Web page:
It is Tarantula Time in the Alameda Creek Watershed

September is the time when summer officially ends, and kids are back in school. In the SFPUC-owned lands of the Alameda Creek Watershed, September brings a different annual event: tarantula migration.  Because the 35,000 acres that the SFPUC owns are protected as a water source, they also provide a safe haven for all sorts of plants and animals.

Tarantulas in this watershed are normally shy and nocturnal. Starting in September through the fall, some of the males venture out from their underground burrows in search of romance.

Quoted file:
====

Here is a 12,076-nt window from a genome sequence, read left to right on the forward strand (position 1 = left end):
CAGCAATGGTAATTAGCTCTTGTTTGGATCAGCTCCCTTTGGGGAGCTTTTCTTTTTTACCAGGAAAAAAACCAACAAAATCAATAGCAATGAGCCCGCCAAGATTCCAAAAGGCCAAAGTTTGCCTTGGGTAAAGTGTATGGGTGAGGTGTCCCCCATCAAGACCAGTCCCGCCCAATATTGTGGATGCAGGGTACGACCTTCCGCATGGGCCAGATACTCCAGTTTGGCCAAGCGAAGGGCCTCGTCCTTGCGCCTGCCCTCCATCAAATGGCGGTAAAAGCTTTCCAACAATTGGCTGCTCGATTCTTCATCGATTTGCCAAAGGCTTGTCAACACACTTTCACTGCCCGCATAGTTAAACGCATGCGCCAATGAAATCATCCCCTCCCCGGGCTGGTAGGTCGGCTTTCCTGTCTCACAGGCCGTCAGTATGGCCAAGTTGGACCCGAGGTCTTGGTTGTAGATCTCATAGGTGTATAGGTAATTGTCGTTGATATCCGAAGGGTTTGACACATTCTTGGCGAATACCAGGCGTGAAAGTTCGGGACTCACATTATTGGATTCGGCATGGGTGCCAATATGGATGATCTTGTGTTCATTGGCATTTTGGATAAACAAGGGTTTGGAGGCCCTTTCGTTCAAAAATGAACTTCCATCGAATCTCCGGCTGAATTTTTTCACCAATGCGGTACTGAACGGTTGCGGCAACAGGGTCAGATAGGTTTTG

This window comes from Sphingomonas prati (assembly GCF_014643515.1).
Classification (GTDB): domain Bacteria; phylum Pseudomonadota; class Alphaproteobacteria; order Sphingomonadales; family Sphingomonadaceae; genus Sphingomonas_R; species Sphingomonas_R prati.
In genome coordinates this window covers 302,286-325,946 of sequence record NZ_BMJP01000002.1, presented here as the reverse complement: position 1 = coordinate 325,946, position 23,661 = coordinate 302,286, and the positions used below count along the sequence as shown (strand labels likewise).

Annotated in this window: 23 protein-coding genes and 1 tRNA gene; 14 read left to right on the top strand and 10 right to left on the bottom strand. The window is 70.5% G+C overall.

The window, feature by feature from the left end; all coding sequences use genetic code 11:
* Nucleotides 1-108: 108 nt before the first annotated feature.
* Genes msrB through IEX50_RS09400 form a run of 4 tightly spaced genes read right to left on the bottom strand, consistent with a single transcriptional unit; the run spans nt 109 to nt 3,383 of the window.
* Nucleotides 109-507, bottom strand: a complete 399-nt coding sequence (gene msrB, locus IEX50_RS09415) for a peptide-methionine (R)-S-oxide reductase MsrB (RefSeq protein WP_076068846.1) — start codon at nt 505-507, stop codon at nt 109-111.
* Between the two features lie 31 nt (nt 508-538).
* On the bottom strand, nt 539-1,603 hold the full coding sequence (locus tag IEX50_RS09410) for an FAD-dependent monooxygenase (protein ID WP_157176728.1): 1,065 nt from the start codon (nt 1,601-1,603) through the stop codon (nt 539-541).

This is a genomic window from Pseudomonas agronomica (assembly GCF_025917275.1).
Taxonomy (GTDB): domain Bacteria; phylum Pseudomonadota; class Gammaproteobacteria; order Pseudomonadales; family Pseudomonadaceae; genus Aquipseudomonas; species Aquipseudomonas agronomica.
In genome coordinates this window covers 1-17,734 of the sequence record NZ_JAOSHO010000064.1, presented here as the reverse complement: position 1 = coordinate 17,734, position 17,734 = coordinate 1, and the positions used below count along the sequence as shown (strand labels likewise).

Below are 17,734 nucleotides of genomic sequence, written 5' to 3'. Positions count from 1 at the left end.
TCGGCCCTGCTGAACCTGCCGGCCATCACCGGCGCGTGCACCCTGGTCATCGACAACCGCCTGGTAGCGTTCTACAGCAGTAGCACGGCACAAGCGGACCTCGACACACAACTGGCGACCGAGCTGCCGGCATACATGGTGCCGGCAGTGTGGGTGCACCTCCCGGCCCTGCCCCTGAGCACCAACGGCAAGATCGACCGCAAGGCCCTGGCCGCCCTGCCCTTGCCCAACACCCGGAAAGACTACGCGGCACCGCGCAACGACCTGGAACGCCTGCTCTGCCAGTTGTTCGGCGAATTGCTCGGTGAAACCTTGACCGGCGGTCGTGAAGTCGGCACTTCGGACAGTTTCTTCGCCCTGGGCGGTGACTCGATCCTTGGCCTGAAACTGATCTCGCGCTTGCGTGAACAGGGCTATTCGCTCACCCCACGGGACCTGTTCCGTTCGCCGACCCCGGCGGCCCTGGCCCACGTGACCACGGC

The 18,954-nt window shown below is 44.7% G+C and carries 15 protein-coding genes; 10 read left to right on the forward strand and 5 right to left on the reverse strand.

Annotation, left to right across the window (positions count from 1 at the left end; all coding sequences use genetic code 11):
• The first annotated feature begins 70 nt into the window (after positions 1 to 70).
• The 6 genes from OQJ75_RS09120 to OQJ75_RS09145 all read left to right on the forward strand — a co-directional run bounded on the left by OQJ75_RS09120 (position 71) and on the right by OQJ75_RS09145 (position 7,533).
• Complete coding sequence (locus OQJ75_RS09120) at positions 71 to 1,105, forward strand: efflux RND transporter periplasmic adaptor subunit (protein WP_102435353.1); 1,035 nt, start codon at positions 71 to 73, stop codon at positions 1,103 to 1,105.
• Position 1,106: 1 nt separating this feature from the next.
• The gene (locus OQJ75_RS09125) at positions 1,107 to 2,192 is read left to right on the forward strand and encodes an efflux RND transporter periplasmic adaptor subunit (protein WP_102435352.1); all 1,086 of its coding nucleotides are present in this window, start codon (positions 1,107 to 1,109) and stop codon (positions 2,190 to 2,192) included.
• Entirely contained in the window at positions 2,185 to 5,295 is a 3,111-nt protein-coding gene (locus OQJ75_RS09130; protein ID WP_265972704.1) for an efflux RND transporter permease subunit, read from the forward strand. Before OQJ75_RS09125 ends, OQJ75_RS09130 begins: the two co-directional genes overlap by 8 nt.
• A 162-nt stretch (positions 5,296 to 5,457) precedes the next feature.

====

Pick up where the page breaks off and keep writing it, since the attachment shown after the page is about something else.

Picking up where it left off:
The California brown tarantula (Aphonopelma sp.) at the Calaveras Dam.

If the males are lucky enough to find a lady in her burrow, they will spend a lot of time weaving webs just above ground outside. He’ll tap on the web strands outside the entrance to see if she’s willing. If successful, afterwards the males scurry off lest they overstay their welcome.

Although they look scary, these arachnids are harmless, unless you’re an insect or invertebrate. They also move slowly, so please don’t touch or harass them. They’re just looking for love, and who can’t relate?

The California brown tarantula (Aphonopelma sp.) heads out of its burrow at Calaveras Dam in search of romance.